The methods proposed in the present paper provide computationally efficient, valid tests for cluster structure before clustering data with a high number of features. The novel methods each conduct a multimodality test on the first sparse principal component of the data. Sparse PCA capitalizes on elastic net to select the most important features and produce principal components with sparse loadings, meaning only a small number of the loadings are nonzero. Sparse loadings can be more easily interpreted for real data when the number of features is large, such as for a genomic dataset with over 10,000 genes. Clusterability tests with the Silverman critical bandwidth test combined with SPCA or PCA detected known clusters in the single-cell, Pan-cancer RNA sequencing, and pan-lung microarray datasets and performed well in simulations. By contrast, reducing real-world high dimensional datasets to the sets of Euclidean distances rendered many known clusters undetectable.

As in all research, simulation studies are limited in scope. In this case, simulations were based on Gaussian data projected into high dimensional space via the clusterlab package [7]. Other simulations of high dimensional clusters structured differently could be tested in future work. Future studies could also investigate deeper relationships between the number of clusters and dimensions. Computational timing may vary depending on the computing infrastructure available to the user at the time of analysis.

To our knowledge, this project provides the first application of clusterability tests to real-world high dimensional data, including gene expression from proteomic microarray, bulk RNA-seq, single-cell RNA, and protein expression from shotgun proteomics. Additionally, it would be desirable to empirically test the performance of clusterability methods on realistic high dimensional datasets lacking cluster structure. Although we searched for such data, we were unable to find any, and we leave that task for future work. Similarly, we look forward to subsequent studies of more empirical data covering a wider range of parameters (e.g. additional exploration of n, p, and c).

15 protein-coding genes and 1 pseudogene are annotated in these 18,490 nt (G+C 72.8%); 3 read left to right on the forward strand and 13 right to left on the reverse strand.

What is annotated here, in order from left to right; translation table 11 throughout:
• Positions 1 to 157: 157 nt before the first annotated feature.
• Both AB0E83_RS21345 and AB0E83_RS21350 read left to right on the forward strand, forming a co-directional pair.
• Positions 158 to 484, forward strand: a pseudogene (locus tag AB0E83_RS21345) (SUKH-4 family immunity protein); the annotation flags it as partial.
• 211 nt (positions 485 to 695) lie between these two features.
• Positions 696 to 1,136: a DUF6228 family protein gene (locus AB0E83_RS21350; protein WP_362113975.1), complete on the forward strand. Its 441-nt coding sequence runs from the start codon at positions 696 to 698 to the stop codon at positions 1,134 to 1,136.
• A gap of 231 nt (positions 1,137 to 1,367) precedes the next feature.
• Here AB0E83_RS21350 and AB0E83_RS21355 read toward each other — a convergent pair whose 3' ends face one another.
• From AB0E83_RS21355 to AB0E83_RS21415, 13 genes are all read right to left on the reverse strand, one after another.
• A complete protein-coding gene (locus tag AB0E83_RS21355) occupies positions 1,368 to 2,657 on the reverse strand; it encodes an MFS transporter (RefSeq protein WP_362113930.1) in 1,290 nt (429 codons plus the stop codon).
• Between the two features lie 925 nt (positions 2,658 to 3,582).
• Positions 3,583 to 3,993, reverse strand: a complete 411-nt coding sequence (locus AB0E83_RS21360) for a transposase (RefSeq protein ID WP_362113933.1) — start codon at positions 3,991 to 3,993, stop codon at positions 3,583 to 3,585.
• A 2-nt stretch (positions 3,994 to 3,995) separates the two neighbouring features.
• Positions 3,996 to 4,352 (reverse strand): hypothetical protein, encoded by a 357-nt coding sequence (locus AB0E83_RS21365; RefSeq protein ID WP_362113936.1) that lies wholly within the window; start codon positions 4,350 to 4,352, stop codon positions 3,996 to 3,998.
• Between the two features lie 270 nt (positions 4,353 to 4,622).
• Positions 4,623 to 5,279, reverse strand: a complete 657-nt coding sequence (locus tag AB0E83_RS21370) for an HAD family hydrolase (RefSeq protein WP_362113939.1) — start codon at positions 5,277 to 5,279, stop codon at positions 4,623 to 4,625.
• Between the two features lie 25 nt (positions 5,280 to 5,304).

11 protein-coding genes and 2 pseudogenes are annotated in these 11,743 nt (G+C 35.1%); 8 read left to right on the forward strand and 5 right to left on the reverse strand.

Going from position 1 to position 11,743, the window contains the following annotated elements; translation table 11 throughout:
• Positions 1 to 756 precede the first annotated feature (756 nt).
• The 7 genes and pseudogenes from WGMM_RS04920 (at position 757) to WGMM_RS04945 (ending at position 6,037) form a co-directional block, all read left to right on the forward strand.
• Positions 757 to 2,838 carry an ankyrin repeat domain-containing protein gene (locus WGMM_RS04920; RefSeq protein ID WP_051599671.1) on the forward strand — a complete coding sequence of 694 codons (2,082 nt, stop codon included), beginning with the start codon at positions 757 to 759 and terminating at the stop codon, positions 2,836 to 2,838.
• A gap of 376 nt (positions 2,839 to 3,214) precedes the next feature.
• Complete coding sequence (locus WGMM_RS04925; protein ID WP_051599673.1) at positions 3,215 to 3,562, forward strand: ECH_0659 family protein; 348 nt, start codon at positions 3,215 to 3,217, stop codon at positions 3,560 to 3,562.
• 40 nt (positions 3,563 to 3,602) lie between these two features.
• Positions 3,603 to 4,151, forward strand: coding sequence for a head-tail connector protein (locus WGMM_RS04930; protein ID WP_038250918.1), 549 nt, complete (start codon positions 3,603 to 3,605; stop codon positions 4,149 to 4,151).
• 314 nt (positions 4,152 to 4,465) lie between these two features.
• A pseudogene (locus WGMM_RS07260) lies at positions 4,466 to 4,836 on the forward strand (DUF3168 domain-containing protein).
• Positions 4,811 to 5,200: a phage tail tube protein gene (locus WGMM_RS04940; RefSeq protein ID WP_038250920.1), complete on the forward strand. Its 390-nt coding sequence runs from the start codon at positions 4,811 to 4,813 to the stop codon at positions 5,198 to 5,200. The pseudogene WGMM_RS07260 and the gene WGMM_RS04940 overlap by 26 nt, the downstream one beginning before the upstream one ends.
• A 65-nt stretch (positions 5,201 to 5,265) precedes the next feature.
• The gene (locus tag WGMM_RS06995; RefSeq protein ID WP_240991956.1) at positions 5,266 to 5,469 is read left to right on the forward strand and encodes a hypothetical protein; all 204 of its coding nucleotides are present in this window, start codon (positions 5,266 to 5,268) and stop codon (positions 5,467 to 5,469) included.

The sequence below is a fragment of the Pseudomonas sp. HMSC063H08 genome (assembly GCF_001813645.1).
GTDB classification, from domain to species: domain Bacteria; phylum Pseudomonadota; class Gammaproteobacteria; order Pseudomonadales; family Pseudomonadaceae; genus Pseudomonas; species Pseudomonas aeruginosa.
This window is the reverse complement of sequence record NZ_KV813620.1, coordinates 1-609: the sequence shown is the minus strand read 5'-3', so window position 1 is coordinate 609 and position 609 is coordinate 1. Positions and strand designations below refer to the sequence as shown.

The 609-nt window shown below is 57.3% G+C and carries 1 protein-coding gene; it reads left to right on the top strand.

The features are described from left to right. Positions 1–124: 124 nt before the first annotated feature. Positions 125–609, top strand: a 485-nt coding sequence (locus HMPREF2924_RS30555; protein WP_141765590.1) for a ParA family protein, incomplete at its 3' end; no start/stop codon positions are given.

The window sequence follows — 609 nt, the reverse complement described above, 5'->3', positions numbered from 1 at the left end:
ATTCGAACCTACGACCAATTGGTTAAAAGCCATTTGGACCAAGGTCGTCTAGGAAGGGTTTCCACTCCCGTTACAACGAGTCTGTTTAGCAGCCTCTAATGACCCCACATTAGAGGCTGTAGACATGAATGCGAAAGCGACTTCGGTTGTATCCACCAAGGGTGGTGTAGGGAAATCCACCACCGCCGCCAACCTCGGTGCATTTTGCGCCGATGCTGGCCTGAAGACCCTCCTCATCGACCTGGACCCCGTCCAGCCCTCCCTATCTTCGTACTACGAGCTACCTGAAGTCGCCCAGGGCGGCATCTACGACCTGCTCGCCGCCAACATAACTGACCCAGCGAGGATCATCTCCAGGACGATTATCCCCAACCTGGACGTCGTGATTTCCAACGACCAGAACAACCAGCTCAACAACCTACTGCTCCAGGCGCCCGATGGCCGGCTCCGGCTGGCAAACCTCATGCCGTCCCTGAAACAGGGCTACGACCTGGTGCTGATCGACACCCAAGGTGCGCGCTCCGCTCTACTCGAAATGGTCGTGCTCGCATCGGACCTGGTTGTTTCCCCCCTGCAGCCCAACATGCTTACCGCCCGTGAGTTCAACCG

Clusterability tests are not infallible. All methods tested thus far lack power for when clusters are very close in space. Separate ongoing theoretical research (results not shown) shows that these conclusions often follow naturally from the mathematics of the underlying distributions of the data. Thus, future theoretical study could explore mathematical properties suggesting how or if clusterability tests could increase power for such data. Development of enhanced clusterability testing in the presence of well-integrated clusters is an open problem.

Our methodology depends on a unidimensional reduction, which may result in a loss of information in the dataset that is more apparent in more than one dimension, such as in the first two principal components. At the time of writing, reducing the data to a single dimension, such as by one of the methods in the paper, is required to run the multimodality tests, and thus to run the clusterability tests themselves. Alternative methods of dimension reduction, alternative distance metrics (e.g. correlations between profiles) and further development of multimodality tests in higher dimensions are open areas for future research.


In summary, we provide the methodology, simulations, empirical analyses, and user-friendly algorithms to encourage broad future use of clusterability tests on high dimensional data. Methods with the dip test and either sparse PCA or traditional PCA detected known cluster structure in high dimensional-omics based cancer data and had high power in simulations. Type I error was controlled at or below the nominal level across all dimensions for all methods. Consequently, we recommend the utilizing clusterability tests for high dimensional data based on SPC1 or PC1. The decision of whether to use the dip test or Silverman’s test depends on the scientific importance of small clusters in the user’s field of application. We hope that these methods and clusterability tests in general become more common in the practice of cluster analysis.

Methods for clusterability analysis